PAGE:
• The main aesthetic is streamlined and calm. These buyers are often looking to escape the hustle and bustle of the city for a quieter environment.
  • They look for a neutral color palette, but are open to highlighting pops of playful color in wallpaper, furniture, and accessories.
  • The majority of outside buyers aren’t interested in dramatic and formal lighting fixtures or ornate moldings; They want clean lines and less mess.

Midors adds to that list that ready-made properties are very popular as opposed to stabilizers. “Doing a massive renovation project, which to many seems like a fun creative outlet, can come with unexpected layers of stress and cost. This is why most buyers look for homes they can move into right away.”

3. Open, but still with nooks and crannies

Real estate agents are well aware of the growing demand for secluded spaces, home offices, and “zoom rooms” — even if it’s a closet for other purposes. “Because at least one person in the home is either working remotely or a hybrid, these things are essential for outside buyers,” says Eckhart.

But open schemes to expand the entertainment space to the fullest have made a big comeback. “These buyers are still looking for plenty of living and dining space for friends and family to get together,” Boyd says.

Meadows agrees. “They usually want open designs with the kitchen, dining, and living rooms, along with the flow of cool indoors and outdoors.”

4. Swimming pools peaked on the outdoor wish list

Arthur Goodrich – Sotheby’s International Realty – Wine Country Brokerage

Speaking of outdoor spaces, large yards and spacious garages are common targets for overseas buyers – but swimming pools have taken an especially high priority. “There can be a two-year wait for a pool to be installed,” notes Eckhart.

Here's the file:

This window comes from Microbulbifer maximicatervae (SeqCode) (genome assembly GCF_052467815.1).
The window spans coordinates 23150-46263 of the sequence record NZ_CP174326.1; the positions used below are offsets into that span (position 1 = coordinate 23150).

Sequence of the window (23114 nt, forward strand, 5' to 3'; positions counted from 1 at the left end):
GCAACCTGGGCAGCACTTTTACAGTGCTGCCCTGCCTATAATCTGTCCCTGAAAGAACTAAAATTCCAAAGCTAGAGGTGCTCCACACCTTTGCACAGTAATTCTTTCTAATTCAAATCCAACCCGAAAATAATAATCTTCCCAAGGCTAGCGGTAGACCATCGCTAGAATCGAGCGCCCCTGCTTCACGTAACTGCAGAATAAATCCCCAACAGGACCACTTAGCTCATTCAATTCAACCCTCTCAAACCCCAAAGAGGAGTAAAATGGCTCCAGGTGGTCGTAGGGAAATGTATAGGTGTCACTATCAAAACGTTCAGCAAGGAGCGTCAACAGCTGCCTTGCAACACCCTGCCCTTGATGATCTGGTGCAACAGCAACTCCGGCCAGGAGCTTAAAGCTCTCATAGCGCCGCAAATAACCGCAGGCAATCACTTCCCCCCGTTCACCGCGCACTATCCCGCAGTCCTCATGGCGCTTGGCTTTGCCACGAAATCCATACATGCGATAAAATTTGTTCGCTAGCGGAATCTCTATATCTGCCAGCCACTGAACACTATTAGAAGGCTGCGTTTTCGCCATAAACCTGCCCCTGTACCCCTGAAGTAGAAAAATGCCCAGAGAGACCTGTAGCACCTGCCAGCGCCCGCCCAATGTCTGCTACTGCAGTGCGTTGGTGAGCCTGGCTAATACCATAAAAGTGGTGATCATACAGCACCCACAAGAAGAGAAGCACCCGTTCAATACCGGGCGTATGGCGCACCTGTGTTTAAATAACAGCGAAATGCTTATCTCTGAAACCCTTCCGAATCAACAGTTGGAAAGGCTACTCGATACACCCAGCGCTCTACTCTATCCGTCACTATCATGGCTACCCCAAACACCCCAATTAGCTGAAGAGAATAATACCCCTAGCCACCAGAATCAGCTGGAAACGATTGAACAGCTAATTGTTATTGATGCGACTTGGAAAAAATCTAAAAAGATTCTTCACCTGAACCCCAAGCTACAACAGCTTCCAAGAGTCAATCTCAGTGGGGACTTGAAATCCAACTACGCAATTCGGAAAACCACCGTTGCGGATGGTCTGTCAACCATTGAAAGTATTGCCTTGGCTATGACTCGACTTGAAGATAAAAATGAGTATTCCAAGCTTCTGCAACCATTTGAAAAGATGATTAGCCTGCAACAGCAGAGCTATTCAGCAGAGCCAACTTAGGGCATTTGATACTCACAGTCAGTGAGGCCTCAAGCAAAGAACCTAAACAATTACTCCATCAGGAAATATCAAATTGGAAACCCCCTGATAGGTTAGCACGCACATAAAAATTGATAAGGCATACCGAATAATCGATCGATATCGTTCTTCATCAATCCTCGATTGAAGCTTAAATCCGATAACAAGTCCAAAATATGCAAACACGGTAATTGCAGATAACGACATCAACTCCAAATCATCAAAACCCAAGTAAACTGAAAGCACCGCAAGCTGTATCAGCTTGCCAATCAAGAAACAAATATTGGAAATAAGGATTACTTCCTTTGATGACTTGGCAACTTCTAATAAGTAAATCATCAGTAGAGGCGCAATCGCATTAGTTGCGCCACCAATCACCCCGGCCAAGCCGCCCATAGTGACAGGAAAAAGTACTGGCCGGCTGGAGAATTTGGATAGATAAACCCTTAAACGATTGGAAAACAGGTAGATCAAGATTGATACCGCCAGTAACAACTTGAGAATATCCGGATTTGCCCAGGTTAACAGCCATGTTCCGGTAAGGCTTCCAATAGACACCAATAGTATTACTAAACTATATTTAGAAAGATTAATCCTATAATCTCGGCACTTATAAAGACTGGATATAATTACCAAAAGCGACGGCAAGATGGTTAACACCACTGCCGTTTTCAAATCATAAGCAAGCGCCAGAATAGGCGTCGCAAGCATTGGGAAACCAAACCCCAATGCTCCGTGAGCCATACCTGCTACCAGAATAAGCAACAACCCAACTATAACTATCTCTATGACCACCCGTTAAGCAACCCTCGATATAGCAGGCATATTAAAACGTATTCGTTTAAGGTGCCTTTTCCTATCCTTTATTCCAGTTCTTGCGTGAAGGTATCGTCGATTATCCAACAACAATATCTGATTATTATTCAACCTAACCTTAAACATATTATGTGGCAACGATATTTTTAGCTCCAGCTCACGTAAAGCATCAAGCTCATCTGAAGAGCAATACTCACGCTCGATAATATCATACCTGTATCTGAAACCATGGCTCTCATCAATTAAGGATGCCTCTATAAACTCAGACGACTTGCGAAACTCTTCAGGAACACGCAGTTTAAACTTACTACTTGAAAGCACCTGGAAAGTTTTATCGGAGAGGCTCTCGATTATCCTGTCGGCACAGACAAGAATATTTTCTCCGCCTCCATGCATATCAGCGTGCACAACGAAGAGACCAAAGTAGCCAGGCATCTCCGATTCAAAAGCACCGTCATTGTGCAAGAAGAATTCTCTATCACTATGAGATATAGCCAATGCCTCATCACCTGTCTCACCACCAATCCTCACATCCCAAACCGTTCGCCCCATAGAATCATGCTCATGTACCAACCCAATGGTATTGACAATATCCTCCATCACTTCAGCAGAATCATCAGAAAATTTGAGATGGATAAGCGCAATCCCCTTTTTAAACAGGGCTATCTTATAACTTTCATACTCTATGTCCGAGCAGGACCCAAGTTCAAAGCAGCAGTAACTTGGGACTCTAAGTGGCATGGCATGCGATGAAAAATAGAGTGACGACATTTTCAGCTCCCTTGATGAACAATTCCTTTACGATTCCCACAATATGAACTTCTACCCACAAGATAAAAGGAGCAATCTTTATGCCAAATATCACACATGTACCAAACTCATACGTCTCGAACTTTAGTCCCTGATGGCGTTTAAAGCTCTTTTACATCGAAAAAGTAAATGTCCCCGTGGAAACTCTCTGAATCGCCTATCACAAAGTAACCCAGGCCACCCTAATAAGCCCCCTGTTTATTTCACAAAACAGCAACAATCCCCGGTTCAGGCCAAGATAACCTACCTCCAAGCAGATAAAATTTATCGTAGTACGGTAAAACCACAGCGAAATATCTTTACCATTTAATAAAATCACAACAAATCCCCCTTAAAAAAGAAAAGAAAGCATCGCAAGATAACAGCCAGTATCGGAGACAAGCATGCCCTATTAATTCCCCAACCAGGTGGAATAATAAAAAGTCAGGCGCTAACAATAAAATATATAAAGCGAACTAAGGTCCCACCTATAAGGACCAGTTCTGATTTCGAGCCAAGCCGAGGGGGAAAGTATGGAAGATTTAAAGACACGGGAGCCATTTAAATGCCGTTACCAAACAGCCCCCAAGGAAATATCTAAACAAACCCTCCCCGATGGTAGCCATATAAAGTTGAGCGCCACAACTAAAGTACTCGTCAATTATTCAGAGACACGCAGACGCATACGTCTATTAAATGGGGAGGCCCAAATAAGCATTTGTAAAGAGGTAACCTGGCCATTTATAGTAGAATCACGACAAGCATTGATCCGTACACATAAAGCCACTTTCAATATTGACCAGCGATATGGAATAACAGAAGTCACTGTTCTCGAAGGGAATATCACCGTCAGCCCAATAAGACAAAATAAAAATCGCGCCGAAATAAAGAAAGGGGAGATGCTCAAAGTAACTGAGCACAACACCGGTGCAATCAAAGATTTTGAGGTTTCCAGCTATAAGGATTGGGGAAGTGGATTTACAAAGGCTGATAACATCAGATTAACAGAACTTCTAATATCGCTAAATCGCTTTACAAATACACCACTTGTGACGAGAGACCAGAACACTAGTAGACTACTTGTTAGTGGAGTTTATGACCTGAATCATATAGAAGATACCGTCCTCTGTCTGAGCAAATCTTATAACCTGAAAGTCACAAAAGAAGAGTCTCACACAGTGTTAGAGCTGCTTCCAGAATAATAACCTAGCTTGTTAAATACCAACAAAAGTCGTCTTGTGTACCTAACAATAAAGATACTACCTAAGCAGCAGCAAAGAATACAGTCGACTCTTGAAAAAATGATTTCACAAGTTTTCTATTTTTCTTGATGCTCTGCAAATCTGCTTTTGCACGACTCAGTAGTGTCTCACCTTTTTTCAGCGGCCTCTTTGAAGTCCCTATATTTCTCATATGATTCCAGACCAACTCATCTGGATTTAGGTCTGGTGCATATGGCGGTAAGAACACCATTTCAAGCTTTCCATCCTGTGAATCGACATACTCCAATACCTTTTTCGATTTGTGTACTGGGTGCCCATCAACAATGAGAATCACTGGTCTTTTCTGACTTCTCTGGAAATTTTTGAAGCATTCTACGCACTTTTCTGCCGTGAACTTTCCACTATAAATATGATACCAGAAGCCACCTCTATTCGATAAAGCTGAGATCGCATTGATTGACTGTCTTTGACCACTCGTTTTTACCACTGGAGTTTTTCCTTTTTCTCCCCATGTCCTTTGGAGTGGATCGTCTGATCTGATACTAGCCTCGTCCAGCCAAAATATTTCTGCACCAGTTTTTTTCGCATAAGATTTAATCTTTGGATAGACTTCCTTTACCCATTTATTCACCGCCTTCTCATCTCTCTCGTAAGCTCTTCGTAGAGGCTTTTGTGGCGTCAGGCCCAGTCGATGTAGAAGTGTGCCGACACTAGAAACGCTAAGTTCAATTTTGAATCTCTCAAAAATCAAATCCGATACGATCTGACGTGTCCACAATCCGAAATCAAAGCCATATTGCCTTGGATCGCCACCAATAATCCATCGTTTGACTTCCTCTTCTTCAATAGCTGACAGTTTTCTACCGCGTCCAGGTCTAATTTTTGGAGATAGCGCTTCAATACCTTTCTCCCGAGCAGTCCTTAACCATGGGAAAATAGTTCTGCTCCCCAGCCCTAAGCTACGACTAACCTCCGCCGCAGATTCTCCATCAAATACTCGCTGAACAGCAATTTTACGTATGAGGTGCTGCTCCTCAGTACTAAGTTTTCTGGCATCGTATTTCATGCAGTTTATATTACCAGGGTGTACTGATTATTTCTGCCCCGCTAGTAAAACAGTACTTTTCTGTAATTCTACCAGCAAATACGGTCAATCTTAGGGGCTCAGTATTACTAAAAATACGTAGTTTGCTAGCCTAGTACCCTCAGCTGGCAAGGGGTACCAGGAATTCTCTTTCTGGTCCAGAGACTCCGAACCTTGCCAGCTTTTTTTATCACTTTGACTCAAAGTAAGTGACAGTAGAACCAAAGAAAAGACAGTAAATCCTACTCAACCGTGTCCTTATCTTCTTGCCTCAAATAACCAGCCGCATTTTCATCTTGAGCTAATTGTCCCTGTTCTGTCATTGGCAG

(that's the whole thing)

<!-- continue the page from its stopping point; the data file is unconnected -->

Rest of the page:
She and Boyd regularly take orders for patios, outdoor kitchens, and fire pits, too, while Meadors says Napa Valley buyers are keen to grow food in their own gardens and even raise chickens.

5. Buyers want energy efficiency

While space is generally in demand, Boyd and Eckhardt note that many outside buyers are willing to make an exception if it means increased energy efficiency.

Chris Medors

“We found that they were willing to give up the square foot interior if both the floor plan and energy use were sufficiently efficient,” Boyd says. “They are looking for more sustainable homes with renewable energy features like electric car charging stations, high-performance windows, and even photovoltaic panels.”

Eckhart adds that going green is good for both their conscience and their bank account. “They don’t seem to care much about whether or not the house has the latest bells and whistles, they are more concerned with a clean and simple life while reducing energy consumption and costs.”

Are these trends here to stay? “I think cities like San Francisco will always have an appeal for young people and urban-oriented people, but I’ve always said there’s a life span in the city,” Meadows says. “When you step out of a fast-paced lifestyle, it’s good to have space to relax and breathe. A renewed focus on mental health has also made people check their living conditions. Big cities can contribute to a stressful environment, and clients are beginning to see that they can remedy that from By moving to a different area and restructuring their lifestyle.”